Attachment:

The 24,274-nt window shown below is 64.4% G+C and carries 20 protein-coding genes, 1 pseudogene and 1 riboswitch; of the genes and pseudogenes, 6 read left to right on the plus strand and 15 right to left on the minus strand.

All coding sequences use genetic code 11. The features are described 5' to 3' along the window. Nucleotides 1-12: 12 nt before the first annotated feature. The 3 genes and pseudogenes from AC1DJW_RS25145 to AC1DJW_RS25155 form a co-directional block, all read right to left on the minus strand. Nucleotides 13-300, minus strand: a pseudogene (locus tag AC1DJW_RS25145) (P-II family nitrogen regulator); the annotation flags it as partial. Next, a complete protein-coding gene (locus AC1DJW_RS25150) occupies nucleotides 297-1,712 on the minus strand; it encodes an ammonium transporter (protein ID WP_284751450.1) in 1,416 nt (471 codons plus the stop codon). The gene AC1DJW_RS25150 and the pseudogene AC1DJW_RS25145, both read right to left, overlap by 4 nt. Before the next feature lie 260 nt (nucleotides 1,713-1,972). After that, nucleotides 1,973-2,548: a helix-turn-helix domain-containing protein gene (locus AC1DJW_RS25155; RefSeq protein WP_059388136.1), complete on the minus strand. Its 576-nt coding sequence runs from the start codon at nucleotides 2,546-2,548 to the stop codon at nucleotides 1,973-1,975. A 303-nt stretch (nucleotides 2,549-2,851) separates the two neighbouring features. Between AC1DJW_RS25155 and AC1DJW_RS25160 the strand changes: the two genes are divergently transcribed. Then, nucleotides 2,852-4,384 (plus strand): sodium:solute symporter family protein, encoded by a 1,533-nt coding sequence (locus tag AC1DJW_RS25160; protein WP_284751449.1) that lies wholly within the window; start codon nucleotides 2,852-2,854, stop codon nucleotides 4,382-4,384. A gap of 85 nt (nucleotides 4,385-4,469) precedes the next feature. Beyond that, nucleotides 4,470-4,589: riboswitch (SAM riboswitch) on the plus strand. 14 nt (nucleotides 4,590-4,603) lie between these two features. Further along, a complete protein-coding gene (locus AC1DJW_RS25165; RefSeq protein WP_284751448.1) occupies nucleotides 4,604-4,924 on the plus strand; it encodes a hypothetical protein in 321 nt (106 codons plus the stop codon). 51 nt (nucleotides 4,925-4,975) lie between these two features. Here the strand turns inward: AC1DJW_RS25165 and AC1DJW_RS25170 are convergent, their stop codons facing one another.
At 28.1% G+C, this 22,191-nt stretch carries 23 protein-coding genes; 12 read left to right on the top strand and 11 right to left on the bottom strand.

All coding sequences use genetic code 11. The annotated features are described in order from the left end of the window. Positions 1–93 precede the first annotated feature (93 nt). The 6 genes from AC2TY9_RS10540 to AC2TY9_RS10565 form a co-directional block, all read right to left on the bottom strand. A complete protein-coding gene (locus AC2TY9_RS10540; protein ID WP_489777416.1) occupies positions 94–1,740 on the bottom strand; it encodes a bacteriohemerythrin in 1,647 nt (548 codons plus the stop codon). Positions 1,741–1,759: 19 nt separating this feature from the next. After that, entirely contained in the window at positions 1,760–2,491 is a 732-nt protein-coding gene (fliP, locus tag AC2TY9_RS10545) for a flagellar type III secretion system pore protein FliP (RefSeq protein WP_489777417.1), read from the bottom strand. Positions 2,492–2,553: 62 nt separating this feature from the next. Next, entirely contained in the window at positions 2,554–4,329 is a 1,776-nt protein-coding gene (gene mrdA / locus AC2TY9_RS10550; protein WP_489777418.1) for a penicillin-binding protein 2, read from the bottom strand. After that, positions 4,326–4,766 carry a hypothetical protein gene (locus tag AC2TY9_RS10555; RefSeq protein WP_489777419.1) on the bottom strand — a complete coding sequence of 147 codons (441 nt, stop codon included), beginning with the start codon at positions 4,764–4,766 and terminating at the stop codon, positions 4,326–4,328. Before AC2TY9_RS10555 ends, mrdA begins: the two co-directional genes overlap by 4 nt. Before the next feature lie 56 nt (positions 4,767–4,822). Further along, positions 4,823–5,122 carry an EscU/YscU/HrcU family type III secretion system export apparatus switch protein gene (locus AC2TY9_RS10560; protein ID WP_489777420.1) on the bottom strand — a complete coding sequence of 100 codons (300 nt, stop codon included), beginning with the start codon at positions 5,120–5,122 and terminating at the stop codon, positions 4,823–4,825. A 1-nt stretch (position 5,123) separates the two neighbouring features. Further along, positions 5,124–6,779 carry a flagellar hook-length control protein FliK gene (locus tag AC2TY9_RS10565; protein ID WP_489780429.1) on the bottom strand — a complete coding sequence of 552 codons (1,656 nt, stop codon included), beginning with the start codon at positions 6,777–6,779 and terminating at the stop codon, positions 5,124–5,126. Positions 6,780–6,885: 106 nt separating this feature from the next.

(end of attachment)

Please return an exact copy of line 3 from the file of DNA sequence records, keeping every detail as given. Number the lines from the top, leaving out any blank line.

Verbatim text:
At 28.1% G+C, this 22,191-nt stretch carries 23 protein-coding genes; 12 read left to right on the top strand and 11 right to left on the bottom strand.